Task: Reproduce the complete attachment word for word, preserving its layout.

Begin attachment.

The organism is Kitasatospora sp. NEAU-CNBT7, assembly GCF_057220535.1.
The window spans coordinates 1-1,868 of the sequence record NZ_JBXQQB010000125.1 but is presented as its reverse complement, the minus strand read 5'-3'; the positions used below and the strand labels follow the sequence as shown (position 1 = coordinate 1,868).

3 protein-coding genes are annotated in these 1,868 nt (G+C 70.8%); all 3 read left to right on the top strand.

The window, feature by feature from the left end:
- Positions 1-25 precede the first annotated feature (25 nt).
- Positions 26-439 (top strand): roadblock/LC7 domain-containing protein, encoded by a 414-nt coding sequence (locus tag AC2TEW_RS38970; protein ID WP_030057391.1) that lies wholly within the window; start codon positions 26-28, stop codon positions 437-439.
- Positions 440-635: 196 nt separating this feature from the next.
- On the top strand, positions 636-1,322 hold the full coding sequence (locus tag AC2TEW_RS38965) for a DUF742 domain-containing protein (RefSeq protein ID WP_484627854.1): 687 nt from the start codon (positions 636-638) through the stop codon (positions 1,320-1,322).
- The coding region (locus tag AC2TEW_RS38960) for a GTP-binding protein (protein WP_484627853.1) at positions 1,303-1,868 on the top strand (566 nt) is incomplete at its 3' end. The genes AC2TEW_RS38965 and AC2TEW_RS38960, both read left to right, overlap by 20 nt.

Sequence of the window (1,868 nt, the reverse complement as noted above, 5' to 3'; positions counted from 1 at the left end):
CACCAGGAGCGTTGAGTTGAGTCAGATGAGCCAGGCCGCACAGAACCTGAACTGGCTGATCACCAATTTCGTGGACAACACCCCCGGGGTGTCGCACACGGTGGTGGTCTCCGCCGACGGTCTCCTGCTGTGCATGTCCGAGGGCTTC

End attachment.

The organism is Kitasatospora sp. NEAU-CNBT7, assembly GCF_057220535.1.
The window spans coordinates 1-1,868 of the sequence record NZ_JBXQQB010000125.1 but is presented as its reverse complement, the minus strand read 5'-3'; the positions used below and the strand labels follow the sequence as shown (position 1 = coordinate 1,868).

3 protein-coding genes are annotated in these 1,868 nt (G+C 70.8%); all 3 read left to right on the top strand.

The window, feature by feature from the left end:
- Positions 1-25 precede the first annotated feature (25 nt).
- Positions 26-439 (top strand): roadblock/LC7 domain-containing protein, encoded by a 414-nt coding sequence (locus tag AC2TEW_RS38970; protein ID WP_030057391.1) that lies wholly within the window; start codon positions 26-28, stop codon positions 437-439.
- Positions 440-635: 196 nt separating this feature from the next.
- On the top strand, positions 636-1,322 hold the full coding sequence (locus tag AC2TEW_RS38965) for a DUF742 domain-containing protein (RefSeq protein ID WP_484627854.1): 687 nt from the start codon (positions 636-638) through the stop codon (positions 1,320-1,322).
- The coding region (locus tag AC2TEW_RS38960) for a GTP-binding protein (protein WP_484627853.1) at positions 1,303-1,868 on the top strand (566 nt) is incomplete at its 3' end. The genes AC2TEW_RS38965 and AC2TEW_RS38960, both read left to right, overlap by 20 nt.

Sequence of the window (1,868 nt, the reverse complement as noted above, 5' to 3'; positions counted from 1 at the left end):
CACCAGGAGCGTTGAGTTGAGTCAGATGAGCCAGGCCGCACAGAACCTGAACTGGCTGATCACCAATTTCGTGGACAACACCCCCGGGGTGTCGCACACGGTGGTGGTCTCCGCCGACGGTCTCCTGCTGTGCATGTCCGAGGGCTTC